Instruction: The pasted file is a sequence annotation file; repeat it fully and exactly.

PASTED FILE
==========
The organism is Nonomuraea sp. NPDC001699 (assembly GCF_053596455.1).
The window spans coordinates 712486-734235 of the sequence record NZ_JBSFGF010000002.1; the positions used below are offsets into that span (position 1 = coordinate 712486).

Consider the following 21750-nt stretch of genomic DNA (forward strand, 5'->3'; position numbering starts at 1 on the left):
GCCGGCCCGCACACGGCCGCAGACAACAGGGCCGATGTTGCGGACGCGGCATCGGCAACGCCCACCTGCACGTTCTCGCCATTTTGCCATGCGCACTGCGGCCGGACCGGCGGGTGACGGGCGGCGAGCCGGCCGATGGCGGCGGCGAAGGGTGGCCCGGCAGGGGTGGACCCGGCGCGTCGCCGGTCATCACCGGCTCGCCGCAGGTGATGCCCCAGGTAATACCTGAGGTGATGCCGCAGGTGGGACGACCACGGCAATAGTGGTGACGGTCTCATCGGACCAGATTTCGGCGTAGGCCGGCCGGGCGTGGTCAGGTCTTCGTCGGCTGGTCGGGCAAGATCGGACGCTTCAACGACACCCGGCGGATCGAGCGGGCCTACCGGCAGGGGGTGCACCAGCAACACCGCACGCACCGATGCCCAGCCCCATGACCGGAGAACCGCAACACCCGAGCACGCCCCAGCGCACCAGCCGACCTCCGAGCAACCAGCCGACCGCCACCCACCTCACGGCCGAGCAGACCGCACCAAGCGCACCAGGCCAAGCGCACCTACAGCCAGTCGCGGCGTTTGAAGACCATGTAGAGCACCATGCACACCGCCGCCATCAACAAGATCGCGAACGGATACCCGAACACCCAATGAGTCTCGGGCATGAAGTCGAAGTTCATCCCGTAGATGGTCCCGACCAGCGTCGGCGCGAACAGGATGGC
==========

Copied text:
The organism is Nonomuraea sp. NPDC001699 (assembly GCF_053596455.1).
The window spans coordinates 712486-734235 of the sequence record NZ_JBSFGF010000002.1; the positions used below are offsets into that span (position 1 = coordinate 712486).

Consider the following 21750-nt stretch of genomic DNA (forward strand, 5'->3'; position numbering starts at 1 on the left):
GCCGGCCCGCACACGGCCGCAGACAACAGGGCCGATGTTGCGGACGCGGCATCGGCAACGCCCACCTGCACGTTCTCGCCATTTTGCCATGCGCACTGCGGCCGGACCGGCGGGTGACGGGCGGCGAGCCGGCCGATGGCGGCGGCGAAGGGTGGCCCGGCAGGGGTGGACCCGGCGCGTCGCCGGTCATCACCGGCTCGCCGCAGGTGATGCCCCAGGTAATACCTGAGGTGATGCCGCAGGTGGGACGACCACGGCAATAGTGGTGACGGTCTCATCGGACCAGATTTCGGCGTAGGCCGGCCGGGCGTGGTCAGGTCTTCGTCGGCTGGTCGGGCAAGATCGGACGCTTCAACGACACCCGGCGGATCGAGCGGGCCTACCGGCAGGGGGTGCACCAGCAACACCGCACGCACCGATGCCCAGCCCCATGACCGGAGAACCGCAACACCCGAGCACGCCCCAGCGCACCAGCCGACCTCCGAGCAACCAGCCGACCGCCACCCACCTCACGGCCGAGCAGACCGCACCAAGCGCACCAGGCCAAGCGCACCTACAGCCAGTCGCGGCGTTTGAAGACCATGTAGAGCACCATGCACACCGCCGCCATCAACAAGATCGCGAACGGATACCCGAACACCCAATGAGTCTCGGGCATGAAGTCGAAGTTCATCCCGTAGATGGTCCCGACCAGCGTCGGCGCGAACAGGATGGC